Many Texas families are overwhelmed with tasks and concerns as well as grief after the death of a loved one. Not only do they need to emotionally process the loss, there are a number of practical arrangements that must be immediately addressed. Some of those include financial matters and the resolution of an estate, even if the decedent had very limited assets.
One of these concerns can be the credit card debt owed by a person. There are a few common scenarios that tend to govern credit card debt after death.
When people die with credit card debt in their name only, the situation is rather simple. The card company can try to collect the debt from the estate, but after the estate is exhausted, the debt is extinguished on death. However, in community property states like Texas, if the deceased person was married, the debt may be considered marital debt and the surviving spouse could be held responsible.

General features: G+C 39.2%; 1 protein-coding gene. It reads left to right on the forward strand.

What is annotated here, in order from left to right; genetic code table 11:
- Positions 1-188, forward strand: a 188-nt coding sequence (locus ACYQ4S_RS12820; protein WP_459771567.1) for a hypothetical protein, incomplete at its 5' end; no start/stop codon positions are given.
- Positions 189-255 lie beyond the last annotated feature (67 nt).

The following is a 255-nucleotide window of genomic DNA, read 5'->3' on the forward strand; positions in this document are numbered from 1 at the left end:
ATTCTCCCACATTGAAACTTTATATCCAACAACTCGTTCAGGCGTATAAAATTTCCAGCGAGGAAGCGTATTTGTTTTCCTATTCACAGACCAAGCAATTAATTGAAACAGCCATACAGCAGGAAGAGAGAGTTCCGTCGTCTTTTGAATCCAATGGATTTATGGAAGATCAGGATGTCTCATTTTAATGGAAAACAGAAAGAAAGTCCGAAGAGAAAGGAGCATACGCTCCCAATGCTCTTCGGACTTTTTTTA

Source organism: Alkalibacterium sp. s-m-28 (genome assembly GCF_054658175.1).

If there was an authorized user on the card, that person generally has no responsibility for the debt. However, an authorized user must stop using the card after the account holder’s debt. On the other hand, a joint cardholder or a co-signer who shares responsibility for an account is fully responsible for the balance of the card account, even if one of the account holders dies.
Death can hit hard, especially for people with community property debts or joint accounts with insurmountable balances. An attorney can assess a client’s situation in order to determine whether filing for bankruptcy would be an appropriate form of debt relief.